Context-driven testing, or contextual quality assurance, is a testing approach that puts the context of the software being developed and the people who use it at the core of the testing process. As we’ve covered in previous posts, this testing method promotes the idea that human behavior and feedback should inform testing goals. Rather than following a test plan with specific lists of actions, testing teams are trusted to use their judgment and skill to determine how they need to test to meet the expectations of users. Utilizing this approach can provide organizations with helpful insights about the product in development and help them identify issues with the software more quickly, explains Krishna Prasad, director of delivery for emids.
Sounds like a smart strategy, right? We think so, but implementing context-driven testing takes careful consideration. Here some points to remember when considering it.
It’s not for everyone. This is not so much a recommendation as it is a warning. Context-driven testing works best when quality assurance has reached a mature state—when service-level agreements and metrics are under control and progressing in a positive direction.
Choose domain experts carefully. The testing team will enlist so-called domain experts to gather information from users, analyze data and usage patterns and make recommendations. These domain experts typically are physicians, nurses, care managers, cross product owners or members of the operations team. They should not be biased, but they should be knowledgeable about the product and its goals. They should have soft skills for interviewing, as well as be good observers and documenters.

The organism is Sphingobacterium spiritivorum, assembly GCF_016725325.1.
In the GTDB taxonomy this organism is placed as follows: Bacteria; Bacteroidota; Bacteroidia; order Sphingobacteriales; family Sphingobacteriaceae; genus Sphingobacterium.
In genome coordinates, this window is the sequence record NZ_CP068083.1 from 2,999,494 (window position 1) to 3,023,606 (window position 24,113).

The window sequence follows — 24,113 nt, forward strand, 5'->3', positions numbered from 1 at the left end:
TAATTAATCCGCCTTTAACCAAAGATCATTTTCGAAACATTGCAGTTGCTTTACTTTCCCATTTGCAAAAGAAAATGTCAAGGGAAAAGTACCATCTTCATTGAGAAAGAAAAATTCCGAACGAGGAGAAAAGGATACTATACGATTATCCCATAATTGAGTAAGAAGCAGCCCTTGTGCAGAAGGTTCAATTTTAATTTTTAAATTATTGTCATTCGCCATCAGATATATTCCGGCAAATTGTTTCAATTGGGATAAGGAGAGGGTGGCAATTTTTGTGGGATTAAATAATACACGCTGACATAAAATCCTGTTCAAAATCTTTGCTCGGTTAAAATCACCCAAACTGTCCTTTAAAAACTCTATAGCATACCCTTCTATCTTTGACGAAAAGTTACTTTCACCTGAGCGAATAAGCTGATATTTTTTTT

Be nimble. One of the founding principles of context-based testing is that projects unfold over time in ways that are unpredictable. Another is that people, working together, are the most important part of any project’s context. Put those together, and you can see how being nimble and open to change is important for context-based testing. Flexibility is key, because what works for one project may not work for another.
Be curious. According to this post on SmartBear, without asking questions, “it’s extremely difficult to understand the context of a project, which in turn makes it very difficult to obtain maximum test coverage.” Therefore, any context-driven tester should ask questions of stakeholders, the development team, as well as fellow testers, according to the post.
View our white paper to learn more about context-driven testing.